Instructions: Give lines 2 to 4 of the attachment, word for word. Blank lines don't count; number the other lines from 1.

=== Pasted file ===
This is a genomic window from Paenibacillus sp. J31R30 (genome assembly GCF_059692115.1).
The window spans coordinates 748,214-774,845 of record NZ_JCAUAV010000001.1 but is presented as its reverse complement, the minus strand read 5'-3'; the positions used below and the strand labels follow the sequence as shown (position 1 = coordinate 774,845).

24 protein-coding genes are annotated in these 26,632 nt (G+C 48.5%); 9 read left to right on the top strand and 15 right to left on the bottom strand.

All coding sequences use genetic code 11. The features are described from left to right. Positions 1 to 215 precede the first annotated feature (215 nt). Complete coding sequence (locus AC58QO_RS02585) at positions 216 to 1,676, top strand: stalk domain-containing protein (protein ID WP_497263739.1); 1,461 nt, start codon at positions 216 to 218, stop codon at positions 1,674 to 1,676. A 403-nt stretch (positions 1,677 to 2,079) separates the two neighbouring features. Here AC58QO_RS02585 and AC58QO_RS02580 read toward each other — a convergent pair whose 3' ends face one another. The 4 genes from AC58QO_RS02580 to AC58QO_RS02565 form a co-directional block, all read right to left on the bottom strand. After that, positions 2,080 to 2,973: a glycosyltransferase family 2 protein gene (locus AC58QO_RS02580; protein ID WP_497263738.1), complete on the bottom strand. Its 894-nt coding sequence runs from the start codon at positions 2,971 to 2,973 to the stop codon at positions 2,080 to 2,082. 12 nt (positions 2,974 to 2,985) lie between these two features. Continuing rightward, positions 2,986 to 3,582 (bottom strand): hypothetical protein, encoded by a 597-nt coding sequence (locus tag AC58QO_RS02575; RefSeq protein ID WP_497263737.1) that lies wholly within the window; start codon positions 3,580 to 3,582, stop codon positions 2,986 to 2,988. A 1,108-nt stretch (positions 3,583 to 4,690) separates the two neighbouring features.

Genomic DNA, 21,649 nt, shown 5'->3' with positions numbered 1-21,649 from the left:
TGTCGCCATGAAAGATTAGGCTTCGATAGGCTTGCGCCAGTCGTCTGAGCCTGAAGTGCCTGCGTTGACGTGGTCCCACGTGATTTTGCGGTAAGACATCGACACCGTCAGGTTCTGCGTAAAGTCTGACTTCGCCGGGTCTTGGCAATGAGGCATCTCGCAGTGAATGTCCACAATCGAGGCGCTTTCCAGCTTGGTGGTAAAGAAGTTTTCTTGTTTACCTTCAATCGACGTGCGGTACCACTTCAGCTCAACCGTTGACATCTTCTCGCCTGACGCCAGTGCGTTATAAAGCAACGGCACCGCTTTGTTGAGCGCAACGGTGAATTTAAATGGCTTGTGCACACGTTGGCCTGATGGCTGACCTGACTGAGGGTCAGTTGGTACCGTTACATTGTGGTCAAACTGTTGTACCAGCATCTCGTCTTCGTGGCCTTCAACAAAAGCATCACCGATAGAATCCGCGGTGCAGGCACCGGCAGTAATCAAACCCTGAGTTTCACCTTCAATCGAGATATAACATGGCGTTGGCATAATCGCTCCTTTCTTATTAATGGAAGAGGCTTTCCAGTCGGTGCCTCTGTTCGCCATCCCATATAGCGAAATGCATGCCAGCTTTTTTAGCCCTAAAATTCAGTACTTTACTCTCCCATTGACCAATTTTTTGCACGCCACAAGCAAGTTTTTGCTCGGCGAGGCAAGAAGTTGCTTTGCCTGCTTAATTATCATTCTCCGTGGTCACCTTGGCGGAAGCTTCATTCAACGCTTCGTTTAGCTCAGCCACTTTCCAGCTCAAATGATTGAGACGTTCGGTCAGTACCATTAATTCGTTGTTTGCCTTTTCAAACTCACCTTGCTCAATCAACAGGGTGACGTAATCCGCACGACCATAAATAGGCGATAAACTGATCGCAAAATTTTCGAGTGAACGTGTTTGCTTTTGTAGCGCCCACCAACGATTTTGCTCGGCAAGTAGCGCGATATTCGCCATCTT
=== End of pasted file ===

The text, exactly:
The window spans coordinates 748,214-774,845 of record NZ_JCAUAV010000001.1 but is presented as its reverse complement, the minus strand read 5'-3'; the positions used below and the strand labels follow the sequence as shown (position 1 = coordinate 774,845).

24 protein-coding genes are annotated in these 26,632 nt (G+C 48.5%); 9 read left to right on the top strand and 15 right to left on the bottom strand.

All coding sequences use genetic code 11. The features are described from left to right. Positions 1 to 215 precede the first annotated feature (215 nt). Complete coding sequence (locus AC58QO_RS02585) at positions 216 to 1,676, top strand: stalk domain-containing protein (protein ID WP_497263739.1); 1,461 nt, start codon at positions 216 to 218, stop codon at positions 1,674 to 1,676. A 403-nt stretch (positions 1,677 to 2,079) separates the two neighbouring features. Here AC58QO_RS02585 and AC58QO_RS02580 read toward each other — a convergent pair whose 3' ends face one another. The 4 genes from AC58QO_RS02580 to AC58QO_RS02565 form a co-directional block, all read right to left on the bottom strand. After that, positions 2,080 to 2,973: a glycosyltransferase family 2 protein gene (locus AC58QO_RS02580; protein ID WP_497263738.1), complete on the bottom strand. Its 894-nt coding sequence runs from the start codon at positions 2,971 to 2,973 to the stop codon at positions 2,080 to 2,082. 12 nt (positions 2,974 to 2,985) lie between these two features. Continuing rightward, positions 2,986 to 3,582 (bottom strand): hypothetical protein, encoded by a 597-nt coding sequence (locus tag AC58QO_RS02575; RefSeq protein ID WP_497263737.1) that lies wholly within the window; start codon positions 3,580 to 3,582, stop codon positions 2,986 to 2,988. A 1,108-nt stretch (positions 3,583 to 4,690) separates the two neighbouring features.